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No place to hide: Fraternities' sexist and racist exploits revealed on social media

© Matt Rourke/AP
Students and others demonstrate against frats on the Penn State campus, 20 March 2015 in State College, Pa.
It has not been a good week for frats - the all-male university societies named after Greek letters meant to provide students with a family-like support system.

Sordid images were discovered on two private Facebook pages operated by members of Penn State fraternity Kappa Delta Rho, including some of naked women, not all of them conscious or awake, according to a search warrant. Some were fellow students, others strippers the frat hired.

When news of one page - Covert Business Transactions - leaked, the frat shifted operations to "2.0", another private page. Under one photo, a group member commented: "Lol delete those or we will be on cnn in a week." It got 11 likes.

Penn State suspended the fraternity this week and its actions were condemned by the frat's national headquarters.

Comment: For more on what happens when psychopaths go to college see:

Stock Down

Pink slips: Oil sector job losses 'spreading like cancer'

Low oil prices are good for America according to President Obama. In fact, he has personally taken credit for the savings you're experiencing.

In a normal economy lower prices at the pump would certainly help to spur growth in other sectors. The problem, of course, is that the new normal means that oil companies and banks leveraged heavily as prices rose. They assumed, like real estate speculators ahead of the 2008 crash, that the price of oil could only go in one direction. As we've seen in recent months, however, oil speculation is exactly that and despite our dependency on black gold the energy industry is not immune from massive price swings.

The consequences will be two-fold and the cracks are already starting to appear.

First, according to a new report from Zero Hedge, over 100,000 jobs have been lost globally as a result of lower oil prices and more are pink slips are coming:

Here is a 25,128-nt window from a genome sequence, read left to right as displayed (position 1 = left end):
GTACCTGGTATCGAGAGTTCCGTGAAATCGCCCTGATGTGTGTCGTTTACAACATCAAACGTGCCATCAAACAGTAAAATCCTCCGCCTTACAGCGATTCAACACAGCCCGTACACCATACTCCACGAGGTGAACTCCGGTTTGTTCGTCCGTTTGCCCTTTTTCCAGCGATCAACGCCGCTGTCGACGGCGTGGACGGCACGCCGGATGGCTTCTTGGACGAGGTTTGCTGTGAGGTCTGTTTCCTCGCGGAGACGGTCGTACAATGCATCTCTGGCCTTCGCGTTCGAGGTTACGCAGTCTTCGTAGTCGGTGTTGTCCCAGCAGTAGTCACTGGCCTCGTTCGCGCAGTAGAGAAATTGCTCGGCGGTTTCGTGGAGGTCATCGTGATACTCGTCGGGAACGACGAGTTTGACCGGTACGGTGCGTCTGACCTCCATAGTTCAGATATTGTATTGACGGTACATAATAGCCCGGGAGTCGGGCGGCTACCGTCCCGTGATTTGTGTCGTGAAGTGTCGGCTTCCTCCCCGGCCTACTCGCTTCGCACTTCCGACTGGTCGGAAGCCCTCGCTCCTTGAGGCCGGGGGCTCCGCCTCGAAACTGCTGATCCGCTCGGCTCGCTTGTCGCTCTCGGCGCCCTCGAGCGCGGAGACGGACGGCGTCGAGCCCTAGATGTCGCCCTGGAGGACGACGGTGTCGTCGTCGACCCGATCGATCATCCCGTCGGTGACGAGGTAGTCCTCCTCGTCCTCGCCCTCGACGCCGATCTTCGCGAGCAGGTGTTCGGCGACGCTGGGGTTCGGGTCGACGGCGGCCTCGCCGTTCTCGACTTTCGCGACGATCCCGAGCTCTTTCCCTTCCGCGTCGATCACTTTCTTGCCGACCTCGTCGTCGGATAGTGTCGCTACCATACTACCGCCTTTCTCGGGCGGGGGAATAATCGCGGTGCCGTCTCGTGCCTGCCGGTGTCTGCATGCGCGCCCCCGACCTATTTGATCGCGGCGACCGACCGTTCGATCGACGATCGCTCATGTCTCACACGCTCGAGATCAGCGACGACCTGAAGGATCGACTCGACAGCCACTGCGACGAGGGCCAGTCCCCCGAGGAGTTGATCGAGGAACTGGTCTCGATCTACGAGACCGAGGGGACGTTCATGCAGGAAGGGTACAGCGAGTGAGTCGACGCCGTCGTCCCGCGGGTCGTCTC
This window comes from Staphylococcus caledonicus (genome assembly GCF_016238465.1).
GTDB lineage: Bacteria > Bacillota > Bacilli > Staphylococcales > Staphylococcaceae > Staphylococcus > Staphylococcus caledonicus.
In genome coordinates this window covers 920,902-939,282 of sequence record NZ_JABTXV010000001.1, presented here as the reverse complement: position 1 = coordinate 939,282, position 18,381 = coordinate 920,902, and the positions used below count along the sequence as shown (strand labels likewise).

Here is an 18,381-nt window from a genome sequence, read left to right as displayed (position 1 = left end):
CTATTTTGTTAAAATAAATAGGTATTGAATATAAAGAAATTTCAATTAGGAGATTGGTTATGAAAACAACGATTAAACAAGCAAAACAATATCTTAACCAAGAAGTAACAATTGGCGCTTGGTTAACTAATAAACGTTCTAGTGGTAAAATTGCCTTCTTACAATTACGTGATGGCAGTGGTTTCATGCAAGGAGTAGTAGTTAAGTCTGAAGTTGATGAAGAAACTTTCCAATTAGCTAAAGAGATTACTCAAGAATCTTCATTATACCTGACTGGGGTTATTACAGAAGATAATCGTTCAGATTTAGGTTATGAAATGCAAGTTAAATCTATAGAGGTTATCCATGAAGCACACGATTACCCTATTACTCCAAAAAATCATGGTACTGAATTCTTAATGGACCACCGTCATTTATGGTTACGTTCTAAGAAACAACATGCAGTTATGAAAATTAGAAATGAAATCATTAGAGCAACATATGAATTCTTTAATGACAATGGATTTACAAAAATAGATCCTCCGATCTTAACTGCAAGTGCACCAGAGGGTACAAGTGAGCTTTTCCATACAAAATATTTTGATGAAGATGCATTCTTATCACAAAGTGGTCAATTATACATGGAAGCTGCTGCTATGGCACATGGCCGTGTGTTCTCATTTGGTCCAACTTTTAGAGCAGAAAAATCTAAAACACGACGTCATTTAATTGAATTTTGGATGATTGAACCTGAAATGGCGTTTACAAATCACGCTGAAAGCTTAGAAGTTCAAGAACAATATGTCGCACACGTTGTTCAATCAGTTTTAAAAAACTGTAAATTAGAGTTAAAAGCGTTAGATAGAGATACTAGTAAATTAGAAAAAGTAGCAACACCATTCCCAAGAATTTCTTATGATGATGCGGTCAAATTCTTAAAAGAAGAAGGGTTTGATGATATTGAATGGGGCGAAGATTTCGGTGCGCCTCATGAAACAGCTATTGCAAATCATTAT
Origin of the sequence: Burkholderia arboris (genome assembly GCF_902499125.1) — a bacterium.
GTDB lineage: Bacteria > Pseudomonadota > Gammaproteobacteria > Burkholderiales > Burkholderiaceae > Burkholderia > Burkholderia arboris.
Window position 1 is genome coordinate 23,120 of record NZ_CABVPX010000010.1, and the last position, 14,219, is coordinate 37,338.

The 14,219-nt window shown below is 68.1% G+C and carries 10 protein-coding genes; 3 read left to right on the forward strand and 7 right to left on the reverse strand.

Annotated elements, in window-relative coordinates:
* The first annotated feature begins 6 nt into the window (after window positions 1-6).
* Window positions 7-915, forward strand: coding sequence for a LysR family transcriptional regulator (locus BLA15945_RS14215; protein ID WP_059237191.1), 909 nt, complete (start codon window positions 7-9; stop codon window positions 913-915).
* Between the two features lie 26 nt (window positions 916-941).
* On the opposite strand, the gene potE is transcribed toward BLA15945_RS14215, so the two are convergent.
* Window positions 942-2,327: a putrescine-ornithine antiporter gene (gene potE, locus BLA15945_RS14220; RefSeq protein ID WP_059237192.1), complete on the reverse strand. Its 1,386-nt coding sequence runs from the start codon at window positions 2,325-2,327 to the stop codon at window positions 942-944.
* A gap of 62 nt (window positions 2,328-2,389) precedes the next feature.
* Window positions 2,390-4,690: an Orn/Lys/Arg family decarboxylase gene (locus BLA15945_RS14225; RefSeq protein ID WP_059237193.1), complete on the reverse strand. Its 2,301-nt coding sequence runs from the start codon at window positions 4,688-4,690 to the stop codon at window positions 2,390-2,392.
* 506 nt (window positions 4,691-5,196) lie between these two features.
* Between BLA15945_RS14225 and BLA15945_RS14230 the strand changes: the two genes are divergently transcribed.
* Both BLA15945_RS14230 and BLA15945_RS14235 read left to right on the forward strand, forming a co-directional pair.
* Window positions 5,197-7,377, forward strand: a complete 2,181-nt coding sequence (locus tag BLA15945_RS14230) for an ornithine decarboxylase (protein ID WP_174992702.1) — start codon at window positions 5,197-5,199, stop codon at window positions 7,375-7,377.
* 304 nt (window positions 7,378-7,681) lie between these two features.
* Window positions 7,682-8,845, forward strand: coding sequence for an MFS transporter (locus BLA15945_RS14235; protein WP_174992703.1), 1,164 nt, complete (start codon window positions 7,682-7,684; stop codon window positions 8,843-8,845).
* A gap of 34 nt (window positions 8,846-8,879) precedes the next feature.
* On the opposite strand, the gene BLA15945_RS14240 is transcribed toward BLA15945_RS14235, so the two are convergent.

Cell Phone

Colorado mom takes away iPhone, 12 year old daughter tries to poison her - twice

© shutterstock
Police on Friday arrested a 12-year-old Colorado girl accused of trying to kill her mother twice by poisoning her with bleach for taking away her iPhone, authorities said.

Boulder County Sheriff's Commander Heidi Prentup said in a statement that the mother drank the caustic fluid on one of the two attempts, which both happened within a week this month.

On March 2, the girl poured bleach into a breakfast smoothie that she had prepared for her mother, Prentup said.

Pocket Knife

New Orleans TSA agents attacked by machete-wielding man

© Reuters / Jonathan Bachman
A man allegedly used a can of wasp spray against a TSA agent in New Orleans before pulling out a machete and stabbing another agent at the Louis Armstrong International Airport near New Orleans, Louisiana, according to local media.

Police are currently investigating the incident and officials said the airport has now been secured. It appears that two Transportation Security Administration (TSA) agents were injured in an attack at a security checkpoint and that the man responsible for the violence has been killed. The assailant has been transported to a hospital but is not responding, WVUE reported.

The conditions of the TSA agents have not been confirmed.

Arrow Down

Seed sharing is illegal in nearly 30% of US states

© Natural Society
It is time for some outdated, unconstitutional laws to be scrapped. Informally sharing seed with a neighbor who gardens down the street is illegal in multiple states in the US. The penalty for violating this ridiculous law is a fine of up to $7,500 a day. Like so many other senseless laws, this rule needs to be put to rest.

You can't even give away seeds to someone in your own neighborhood under certain laws. For example, in Minnesota, where seed laws on the books are so laughable that unless you buy an annual permit and submit each lot of seeds for germination testing, you are defying the law.

You even have to attach an appropriate label, even if you aren't sharing the seeds with a local seed sharing library and just want to give them to your daughter-in-law for her new garden.

Even the 300 seed libraries throughout the US can't give away seeds or facilitate the exchange of seeds between organic gardeners unless they purchase a permit.